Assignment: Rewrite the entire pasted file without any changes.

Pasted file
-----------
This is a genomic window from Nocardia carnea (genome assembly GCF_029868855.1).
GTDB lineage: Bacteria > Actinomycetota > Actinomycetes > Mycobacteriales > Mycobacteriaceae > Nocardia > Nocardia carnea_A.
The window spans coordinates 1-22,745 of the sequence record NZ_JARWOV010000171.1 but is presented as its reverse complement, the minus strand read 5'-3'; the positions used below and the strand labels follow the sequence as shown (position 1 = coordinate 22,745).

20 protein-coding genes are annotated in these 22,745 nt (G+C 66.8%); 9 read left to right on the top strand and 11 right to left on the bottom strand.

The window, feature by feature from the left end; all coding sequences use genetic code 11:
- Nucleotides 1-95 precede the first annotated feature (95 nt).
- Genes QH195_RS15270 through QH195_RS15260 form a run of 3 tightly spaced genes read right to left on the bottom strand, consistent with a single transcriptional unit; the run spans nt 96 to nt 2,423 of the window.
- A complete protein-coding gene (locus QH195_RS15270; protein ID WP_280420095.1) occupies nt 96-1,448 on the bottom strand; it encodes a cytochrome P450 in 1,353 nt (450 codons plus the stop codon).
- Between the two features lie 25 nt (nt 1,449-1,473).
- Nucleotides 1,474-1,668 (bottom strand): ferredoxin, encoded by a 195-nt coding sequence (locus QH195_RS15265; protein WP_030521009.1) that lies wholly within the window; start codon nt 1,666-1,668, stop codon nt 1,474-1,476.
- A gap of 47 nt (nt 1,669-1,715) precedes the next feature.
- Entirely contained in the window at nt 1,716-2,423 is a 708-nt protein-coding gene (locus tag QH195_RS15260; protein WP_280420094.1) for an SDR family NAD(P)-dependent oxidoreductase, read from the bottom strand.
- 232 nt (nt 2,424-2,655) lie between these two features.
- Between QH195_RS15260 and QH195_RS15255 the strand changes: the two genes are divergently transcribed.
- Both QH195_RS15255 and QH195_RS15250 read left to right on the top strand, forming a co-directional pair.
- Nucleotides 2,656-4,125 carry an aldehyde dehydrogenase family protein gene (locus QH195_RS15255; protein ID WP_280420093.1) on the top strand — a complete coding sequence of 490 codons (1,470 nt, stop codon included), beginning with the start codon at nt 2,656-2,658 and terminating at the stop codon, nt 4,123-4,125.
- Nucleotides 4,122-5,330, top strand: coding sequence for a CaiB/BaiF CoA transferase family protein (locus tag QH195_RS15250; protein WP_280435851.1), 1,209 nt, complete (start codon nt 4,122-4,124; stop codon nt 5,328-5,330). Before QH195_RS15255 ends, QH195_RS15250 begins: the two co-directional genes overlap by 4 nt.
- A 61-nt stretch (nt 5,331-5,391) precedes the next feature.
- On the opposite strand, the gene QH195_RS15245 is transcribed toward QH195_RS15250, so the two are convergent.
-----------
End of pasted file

This is a genomic window from Nocardia carnea (genome assembly GCF_029868855.1).
GTDB lineage: Bacteria > Actinomycetota > Actinomycetes > Mycobacteriales > Mycobacteriaceae > Nocardia > Nocardia carnea_A.
The window spans coordinates 1-22,745 of the sequence record NZ_JARWOV010000171.1 but is presented as its reverse complement, the minus strand read 5'-3'; the positions used below and the strand labels follow the sequence as shown (position 1 = coordinate 22,745).

20 protein-coding genes are annotated in these 22,745 nt (G+C 66.8%); 9 read left to right on the top strand and 11 right to left on the bottom strand.

The window, feature by feature from the left end; all coding sequences use genetic code 11:
- Nucleotides 1-95 precede the first annotated feature (95 nt).
- Genes QH195_RS15270 through QH195_RS15260 form a run of 3 tightly spaced genes read right to left on the bottom strand, consistent with a single transcriptional unit; the run spans nt 96 to nt 2,423 of the window.
- A complete protein-coding gene (locus QH195_RS15270; protein ID WP_280420095.1) occupies nt 96-1,448 on the bottom strand; it encodes a cytochrome P450 in 1,353 nt (450 codons plus the stop codon).
- Between the two features lie 25 nt (nt 1,449-1,473).
- Nucleotides 1,474-1,668 (bottom strand): ferredoxin, encoded by a 195-nt coding sequence (locus QH195_RS15265; protein WP_030521009.1) that lies wholly within the window; start codon nt 1,666-1,668, stop codon nt 1,474-1,476.
- A gap of 47 nt (nt 1,669-1,715) precedes the next feature.
- Entirely contained in the window at nt 1,716-2,423 is a 708-nt protein-coding gene (locus tag QH195_RS15260; protein WP_280420094.1) for an SDR family NAD(P)-dependent oxidoreductase, read from the bottom strand.
- 232 nt (nt 2,424-2,655) lie between these two features.
- Between QH195_RS15260 and QH195_RS15255 the strand changes: the two genes are divergently transcribed.
- Both QH195_RS15255 and QH195_RS15250 read left to right on the top strand, forming a co-directional pair.
- Nucleotides 2,656-4,125 carry an aldehyde dehydrogenase family protein gene (locus QH195_RS15255; protein ID WP_280420093.1) on the top strand — a complete coding sequence of 490 codons (1,470 nt, stop codon included), beginning with the start codon at nt 2,656-2,658 and terminating at the stop codon, nt 4,123-4,125.
- Nucleotides 4,122-5,330, top strand: coding sequence for a CaiB/BaiF CoA transferase family protein (locus tag QH195_RS15250; protein WP_280435851.1), 1,209 nt, complete (start codon nt 4,122-4,124; stop codon nt 5,328-5,330). Before QH195_RS15255 ends, QH195_RS15250 begins: the two co-directional genes overlap by 4 nt.
- A 61-nt stretch (nt 5,331-5,391) precedes the next feature.
- On the opposite strand, the gene QH195_RS15245 is transcribed toward QH195_RS15250, so the two are convergent.